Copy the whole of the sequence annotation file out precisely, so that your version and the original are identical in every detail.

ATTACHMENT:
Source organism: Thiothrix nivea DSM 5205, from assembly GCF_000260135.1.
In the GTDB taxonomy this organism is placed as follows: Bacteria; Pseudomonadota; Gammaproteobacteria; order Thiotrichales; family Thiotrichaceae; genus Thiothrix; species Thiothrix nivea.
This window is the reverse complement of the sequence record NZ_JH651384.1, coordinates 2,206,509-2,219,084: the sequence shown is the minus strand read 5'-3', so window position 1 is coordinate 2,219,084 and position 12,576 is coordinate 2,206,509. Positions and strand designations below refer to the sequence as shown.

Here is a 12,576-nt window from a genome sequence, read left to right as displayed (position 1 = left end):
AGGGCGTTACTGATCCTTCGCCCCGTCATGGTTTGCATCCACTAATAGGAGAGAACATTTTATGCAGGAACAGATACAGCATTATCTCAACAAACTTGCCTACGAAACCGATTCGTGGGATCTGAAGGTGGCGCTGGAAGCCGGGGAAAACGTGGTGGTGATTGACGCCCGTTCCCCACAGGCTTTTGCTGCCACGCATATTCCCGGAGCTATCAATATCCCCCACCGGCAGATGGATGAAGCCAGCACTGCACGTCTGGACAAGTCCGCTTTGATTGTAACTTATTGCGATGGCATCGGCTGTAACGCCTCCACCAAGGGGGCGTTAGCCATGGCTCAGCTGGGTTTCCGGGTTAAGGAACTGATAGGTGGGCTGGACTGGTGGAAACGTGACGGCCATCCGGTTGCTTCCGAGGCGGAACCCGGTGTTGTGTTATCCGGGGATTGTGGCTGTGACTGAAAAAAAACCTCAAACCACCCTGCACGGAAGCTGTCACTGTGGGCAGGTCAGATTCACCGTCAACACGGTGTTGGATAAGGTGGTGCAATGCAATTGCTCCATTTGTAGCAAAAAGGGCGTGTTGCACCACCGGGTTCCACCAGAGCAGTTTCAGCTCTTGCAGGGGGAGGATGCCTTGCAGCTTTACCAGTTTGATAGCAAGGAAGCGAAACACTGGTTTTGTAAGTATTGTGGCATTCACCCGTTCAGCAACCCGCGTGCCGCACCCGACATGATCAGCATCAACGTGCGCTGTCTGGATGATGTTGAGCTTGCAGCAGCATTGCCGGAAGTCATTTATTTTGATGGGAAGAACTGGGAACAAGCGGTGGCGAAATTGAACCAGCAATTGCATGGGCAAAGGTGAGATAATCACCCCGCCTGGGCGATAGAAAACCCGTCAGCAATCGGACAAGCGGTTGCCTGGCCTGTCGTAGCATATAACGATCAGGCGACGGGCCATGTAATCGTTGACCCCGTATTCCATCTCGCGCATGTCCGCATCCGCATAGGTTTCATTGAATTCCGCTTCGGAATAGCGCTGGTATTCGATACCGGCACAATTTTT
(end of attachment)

Source organism: Thiothrix nivea DSM 5205, from assembly GCF_000260135.1.
In the GTDB taxonomy this organism is placed as follows: Bacteria; Pseudomonadota; Gammaproteobacteria; order Thiotrichales; family Thiotrichaceae; genus Thiothrix; species Thiothrix nivea.
This window is the reverse complement of the sequence record NZ_JH651384.1, coordinates 2,206,509-2,219,084: the sequence shown is the minus strand read 5'-3', so window position 1 is coordinate 2,219,084 and position 12,576 is coordinate 2,206,509. Positions and strand designations below refer to the sequence as shown.

Here is a 12,576-nt window from a genome sequence, read left to right as displayed (position 1 = left end):
AGGGCGTTACTGATCCTTCGCCCCGTCATGGTTTGCATCCACTAATAGGAGAGAACATTTTATGCAGGAACAGATACAGCATTATCTCAACAAACTTGCCTACGAAACCGATTCGTGGGATCTGAAGGTGGCGCTGGAAGCCGGGGAAAACGTGGTGGTGATTGACGCCCGTTCCCCACAGGCTTTTGCTGCCACGCATATTCCCGGAGCTATCAATATCCCCCACCGGCAGATGGATGAAGCCAGCACTGCACGTCTGGACAAGTCCGCTTTGATTGTAACTTATTGCGATGGCATCGGCTGTAACGCCTCCACCAAGGGGGCGTTAGCCATGGCTCAGCTGGGTTTCCGGGTTAAGGAACTGATAGGTGGGCTGGACTGGTGGAAACGTGACGGCCATCCGGTTGCTTCCGAGGCGGAACCCGGTGTTGTGTTATCCGGGGATTGTGGCTGTGACTGAAAAAAAACCTCAAACCACCCTGCACGGAAGCTGTCACTGTGGGCAGGTCAGATTCACCGTCAACACGGTGTTGGATAAGGTGGTGCAATGCAATTGCTCCATTTGTAGCAAAAAGGGCGTGTTGCACCACCGGGTTCCACCAGAGCAGTTTCAGCTCTTGCAGGGGGAGGATGCCTTGCAGCTTTACCAGTTTGATAGCAAGGAAGCGAAACACTGGTTTTGTAAGTATTGTGGCATTCACCCGTTCAGCAACCCGCGTGCCGCACCCGACATGATCAGCATCAACGTGCGCTGTCTGGATGATGTTGAGCTTGCAGCAGCATTGCCGGAAGTCATTTATTTTGATGGGAAGAACTGGGAACAAGCGGTGGCGAAATTGAACCAGCAATTGCATGGGCAAAGGTGAGATAATCACCCCGCCTGGGCGATAGAAAACCCGTCAGCAATCGGACAAGCGGTTGCCTGGCCTGTCGTAGCATATAACGATCAGGCGACGGGCCATGTAATCGTTGACCCCGTATTCCATCTCGCGCATGTCCGCATCCGCATAGGTTTCATTGAATTCCGCTTCGGAATAGCGCTGGTATTCGATACCGGCACAATTTTT